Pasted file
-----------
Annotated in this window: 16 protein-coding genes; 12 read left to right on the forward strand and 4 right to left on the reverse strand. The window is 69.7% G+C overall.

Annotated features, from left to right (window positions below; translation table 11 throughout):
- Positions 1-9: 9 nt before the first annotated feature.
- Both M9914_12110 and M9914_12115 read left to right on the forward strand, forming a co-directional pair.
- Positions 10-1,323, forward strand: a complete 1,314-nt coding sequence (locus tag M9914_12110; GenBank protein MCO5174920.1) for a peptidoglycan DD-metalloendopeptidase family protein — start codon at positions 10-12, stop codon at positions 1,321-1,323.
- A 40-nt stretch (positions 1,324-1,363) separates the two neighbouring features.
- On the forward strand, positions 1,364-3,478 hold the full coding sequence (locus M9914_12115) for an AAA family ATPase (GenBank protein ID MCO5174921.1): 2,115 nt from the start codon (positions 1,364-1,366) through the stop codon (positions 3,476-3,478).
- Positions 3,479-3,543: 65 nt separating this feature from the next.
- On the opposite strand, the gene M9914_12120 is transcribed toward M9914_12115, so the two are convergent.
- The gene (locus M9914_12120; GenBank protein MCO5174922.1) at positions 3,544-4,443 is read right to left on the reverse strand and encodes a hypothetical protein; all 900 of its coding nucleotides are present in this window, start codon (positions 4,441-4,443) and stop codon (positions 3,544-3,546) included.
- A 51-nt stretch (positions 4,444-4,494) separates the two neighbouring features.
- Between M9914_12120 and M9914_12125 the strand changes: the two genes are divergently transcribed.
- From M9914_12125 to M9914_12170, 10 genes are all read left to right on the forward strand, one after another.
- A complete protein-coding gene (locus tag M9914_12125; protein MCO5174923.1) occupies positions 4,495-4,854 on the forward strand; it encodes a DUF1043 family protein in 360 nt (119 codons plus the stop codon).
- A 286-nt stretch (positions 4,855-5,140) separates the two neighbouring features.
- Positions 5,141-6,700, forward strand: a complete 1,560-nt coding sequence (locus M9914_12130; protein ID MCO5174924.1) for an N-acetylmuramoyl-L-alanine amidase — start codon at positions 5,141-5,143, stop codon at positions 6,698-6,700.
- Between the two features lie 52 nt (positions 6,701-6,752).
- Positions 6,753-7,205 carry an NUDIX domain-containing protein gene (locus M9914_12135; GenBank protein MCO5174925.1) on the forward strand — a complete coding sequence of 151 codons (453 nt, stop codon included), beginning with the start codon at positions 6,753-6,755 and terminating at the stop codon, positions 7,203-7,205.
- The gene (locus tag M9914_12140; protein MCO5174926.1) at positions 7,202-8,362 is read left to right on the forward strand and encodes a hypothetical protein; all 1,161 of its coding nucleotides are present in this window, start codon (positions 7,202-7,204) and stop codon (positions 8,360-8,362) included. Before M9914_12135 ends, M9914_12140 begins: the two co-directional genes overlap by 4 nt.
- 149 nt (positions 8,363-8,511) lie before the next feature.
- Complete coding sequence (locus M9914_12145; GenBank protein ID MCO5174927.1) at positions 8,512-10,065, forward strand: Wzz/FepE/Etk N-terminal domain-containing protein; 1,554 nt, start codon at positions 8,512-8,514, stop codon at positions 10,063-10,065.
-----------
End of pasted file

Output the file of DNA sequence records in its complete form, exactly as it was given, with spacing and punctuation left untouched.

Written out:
Annotated in this window: 16 protein-coding genes; 12 read left to right on the forward strand and 4 right to left on the reverse strand. The window is 69.7% G+C overall.

Annotated features, from left to right (window positions below; translation table 11 throughout):
- Positions 1-9: 9 nt before the first annotated feature.
- Both M9914_12110 and M9914_12115 read left to right on the forward strand, forming a co-directional pair.
- Positions 10-1,323, forward strand: a complete 1,314-nt coding sequence (locus tag M9914_12110; GenBank protein MCO5174920.1) for a peptidoglycan DD-metalloendopeptidase family protein — start codon at positions 10-12, stop codon at positions 1,321-1,323.
- A 40-nt stretch (positions 1,324-1,363) separates the two neighbouring features.
- On the forward strand, positions 1,364-3,478 hold the full coding sequence (locus M9914_12115) for an AAA family ATPase (GenBank protein ID MCO5174921.1): 2,115 nt from the start codon (positions 1,364-1,366) through the stop codon (positions 3,476-3,478).
- Positions 3,479-3,543: 65 nt separating this feature from the next.
- On the opposite strand, the gene M9914_12120 is transcribed toward M9914_12115, so the two are convergent.
- The gene (locus M9914_12120; GenBank protein MCO5174922.1) at positions 3,544-4,443 is read right to left on the reverse strand and encodes a hypothetical protein; all 900 of its coding nucleotides are present in this window, start codon (positions 4,441-4,443) and stop codon (positions 3,544-3,546) included.
- A 51-nt stretch (positions 4,444-4,494) separates the two neighbouring features.
- Between M9914_12120 and M9914_12125 the strand changes: the two genes are divergently transcribed.
- From M9914_12125 to M9914_12170, 10 genes are all read left to right on the forward strand, one after another.
- A complete protein-coding gene (locus tag M9914_12125; protein MCO5174923.1) occupies positions 4,495-4,854 on the forward strand; it encodes a DUF1043 family protein in 360 nt (119 codons plus the stop codon).
- A 286-nt stretch (positions 4,855-5,140) separates the two neighbouring features.
- Positions 5,141-6,700, forward strand: a complete 1,560-nt coding sequence (locus M9914_12130; protein ID MCO5174924.1) for an N-acetylmuramoyl-L-alanine amidase — start codon at positions 5,141-5,143, stop codon at positions 6,698-6,700.
- Between the two features lie 52 nt (positions 6,701-6,752).
- Positions 6,753-7,205 carry an NUDIX domain-containing protein gene (locus M9914_12135; GenBank protein MCO5174925.1) on the forward strand — a complete coding sequence of 151 codons (453 nt, stop codon included), beginning with the start codon at positions 6,753-6,755 and terminating at the stop codon, positions 7,203-7,205.
- The gene (locus tag M9914_12140; protein MCO5174926.1) at positions 7,202-8,362 is read left to right on the forward strand and encodes a hypothetical protein; all 1,161 of its coding nucleotides are present in this window, start codon (positions 7,202-7,204) and stop codon (positions 8,360-8,362) included. Before M9914_12135 ends, M9914_12140 begins: the two co-directional genes overlap by 4 nt.
- 149 nt (positions 8,363-8,511) lie before the next feature.
- Complete coding sequence (locus M9914_12145; GenBank protein ID MCO5174927.1) at positions 8,512-10,065, forward strand: Wzz/FepE/Etk N-terminal domain-containing protein; 1,554 nt, start codon at positions 8,512-8,514, stop codon at positions 10,063-10,065.